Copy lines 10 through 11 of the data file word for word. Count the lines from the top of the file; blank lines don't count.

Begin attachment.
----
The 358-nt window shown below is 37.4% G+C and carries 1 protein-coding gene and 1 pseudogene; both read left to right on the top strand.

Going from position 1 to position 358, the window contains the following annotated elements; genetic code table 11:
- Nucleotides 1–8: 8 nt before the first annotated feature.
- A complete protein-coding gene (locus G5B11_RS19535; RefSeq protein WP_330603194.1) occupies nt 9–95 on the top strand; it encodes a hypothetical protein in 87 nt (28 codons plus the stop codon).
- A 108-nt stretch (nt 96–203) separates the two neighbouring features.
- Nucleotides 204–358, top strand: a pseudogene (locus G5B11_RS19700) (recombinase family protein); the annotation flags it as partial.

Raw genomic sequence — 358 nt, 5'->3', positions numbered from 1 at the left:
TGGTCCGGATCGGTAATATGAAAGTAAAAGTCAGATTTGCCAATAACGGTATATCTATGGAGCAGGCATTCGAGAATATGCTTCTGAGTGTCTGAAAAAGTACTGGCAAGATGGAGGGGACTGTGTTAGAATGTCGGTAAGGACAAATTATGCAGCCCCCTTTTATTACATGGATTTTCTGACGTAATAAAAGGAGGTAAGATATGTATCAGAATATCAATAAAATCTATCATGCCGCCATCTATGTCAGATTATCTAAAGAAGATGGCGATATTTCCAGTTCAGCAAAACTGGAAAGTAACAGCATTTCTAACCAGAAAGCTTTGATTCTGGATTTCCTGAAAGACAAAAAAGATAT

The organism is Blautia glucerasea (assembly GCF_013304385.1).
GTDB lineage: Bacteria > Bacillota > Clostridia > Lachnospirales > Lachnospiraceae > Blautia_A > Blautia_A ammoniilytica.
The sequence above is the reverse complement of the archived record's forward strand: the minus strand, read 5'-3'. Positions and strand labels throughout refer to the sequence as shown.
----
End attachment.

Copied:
GTDB lineage: Bacteria > Bacillota > Clostridia > Lachnospirales > Lachnospiraceae > Blautia_A > Blautia_A ammoniilytica.
The sequence above is the reverse complement of the archived record's forward strand: the minus strand, read 5'-3'. Positions and strand labels throughout refer to the sequence as shown.